HU researcher wins $25,000 neuroscience prize

Sompolinsky was commended for producing a significant cumulative contribution to theoretical models or computational methods in neuroscience.

By JUDY SIEGEL
December 5, 2011 06:10
1 minute read.
Prof. Haim Sompolinsky

Prof. Haim Sompolinsky 311. (photo credit: Courtesy Hebrew University)

 
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Prof. Haim Sompolinsky, a leading brain sciences researcher at the Hebrew University of Jerusalem, was last week awarded the $25,000 Swartz Prize for Theoretical and Computational Neuroscience from the US Society for Neuroscience.

Sompolinsky, of the Edmond and Lily Safra Center for Brain Sciences, was commended for producing a significant cumulative contribution to theoretical models or computational methods in neuroscience. The award was presented during society’s annual meeting in Washington.

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The society comprises more than 41,000 researchers and clinicians who study the brain and nervous system.

“The society is pleased to recognize the exceptional contributions of Dr. Sompolinsky to the field of theoretical neuroscience,” said Dr. Susan G. Amara, the society’s president.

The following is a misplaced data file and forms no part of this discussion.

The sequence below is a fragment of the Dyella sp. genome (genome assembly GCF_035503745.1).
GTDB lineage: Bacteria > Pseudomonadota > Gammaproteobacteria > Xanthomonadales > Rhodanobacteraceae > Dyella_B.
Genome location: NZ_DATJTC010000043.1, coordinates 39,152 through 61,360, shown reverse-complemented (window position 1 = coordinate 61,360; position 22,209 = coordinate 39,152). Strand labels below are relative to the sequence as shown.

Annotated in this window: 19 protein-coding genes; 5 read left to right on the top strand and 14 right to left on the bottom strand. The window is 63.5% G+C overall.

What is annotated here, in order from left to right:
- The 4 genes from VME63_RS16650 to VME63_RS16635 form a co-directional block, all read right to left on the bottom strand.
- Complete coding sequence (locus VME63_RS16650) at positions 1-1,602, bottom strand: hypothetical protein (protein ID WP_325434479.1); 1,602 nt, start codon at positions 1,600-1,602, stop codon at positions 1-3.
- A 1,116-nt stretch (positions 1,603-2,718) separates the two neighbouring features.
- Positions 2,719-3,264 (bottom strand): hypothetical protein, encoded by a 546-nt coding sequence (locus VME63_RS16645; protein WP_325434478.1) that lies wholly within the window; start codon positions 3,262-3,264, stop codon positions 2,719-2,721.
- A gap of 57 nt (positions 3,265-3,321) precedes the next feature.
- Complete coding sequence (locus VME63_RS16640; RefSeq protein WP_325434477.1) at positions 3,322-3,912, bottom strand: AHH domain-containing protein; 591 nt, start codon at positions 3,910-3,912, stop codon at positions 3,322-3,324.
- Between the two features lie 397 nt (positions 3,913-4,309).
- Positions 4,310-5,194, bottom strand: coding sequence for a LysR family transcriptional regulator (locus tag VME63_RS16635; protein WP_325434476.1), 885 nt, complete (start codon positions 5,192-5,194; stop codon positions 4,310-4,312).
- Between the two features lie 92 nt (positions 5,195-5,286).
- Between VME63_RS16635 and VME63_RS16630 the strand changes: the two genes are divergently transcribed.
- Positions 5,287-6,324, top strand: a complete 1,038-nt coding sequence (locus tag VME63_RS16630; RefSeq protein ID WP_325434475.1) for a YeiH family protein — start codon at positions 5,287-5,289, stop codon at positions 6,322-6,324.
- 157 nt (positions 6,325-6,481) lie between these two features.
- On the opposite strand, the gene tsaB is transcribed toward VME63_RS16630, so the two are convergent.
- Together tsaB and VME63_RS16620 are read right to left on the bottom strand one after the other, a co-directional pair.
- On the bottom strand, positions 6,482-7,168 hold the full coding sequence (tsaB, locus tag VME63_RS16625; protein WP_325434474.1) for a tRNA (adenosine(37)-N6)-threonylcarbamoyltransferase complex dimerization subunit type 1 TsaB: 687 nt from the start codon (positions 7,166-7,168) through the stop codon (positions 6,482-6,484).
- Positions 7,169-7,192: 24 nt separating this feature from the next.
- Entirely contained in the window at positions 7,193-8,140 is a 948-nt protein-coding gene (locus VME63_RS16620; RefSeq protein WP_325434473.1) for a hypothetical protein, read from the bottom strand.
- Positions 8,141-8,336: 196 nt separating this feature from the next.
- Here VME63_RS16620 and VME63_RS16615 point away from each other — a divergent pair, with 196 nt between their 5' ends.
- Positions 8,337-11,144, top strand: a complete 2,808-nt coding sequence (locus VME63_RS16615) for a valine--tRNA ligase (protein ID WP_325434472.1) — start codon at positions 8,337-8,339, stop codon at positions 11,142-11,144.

“His work, blending physics and neuroscience, has established innovative methods and set rigorous standards for advancing the field.”

Sompolinsky has worked throughout his career to develop the field of theoretical neuroscience, helping to shape system-level brain theory using principles and methods of statistical physics and dynamical systems. Sompolinsky’s “ring” model has served as a key paradigm for modeling neural circuits and has been the basis of countless studies of short-term memory, decision-making, selectivity and receptive fields.

He previously received several prestigious award, including the Landau Prize for Brain Science and the Hebrew University President’s Award for Outstanding Research. He is a foreign honorary member of the American Academy of Arts and Sciences.

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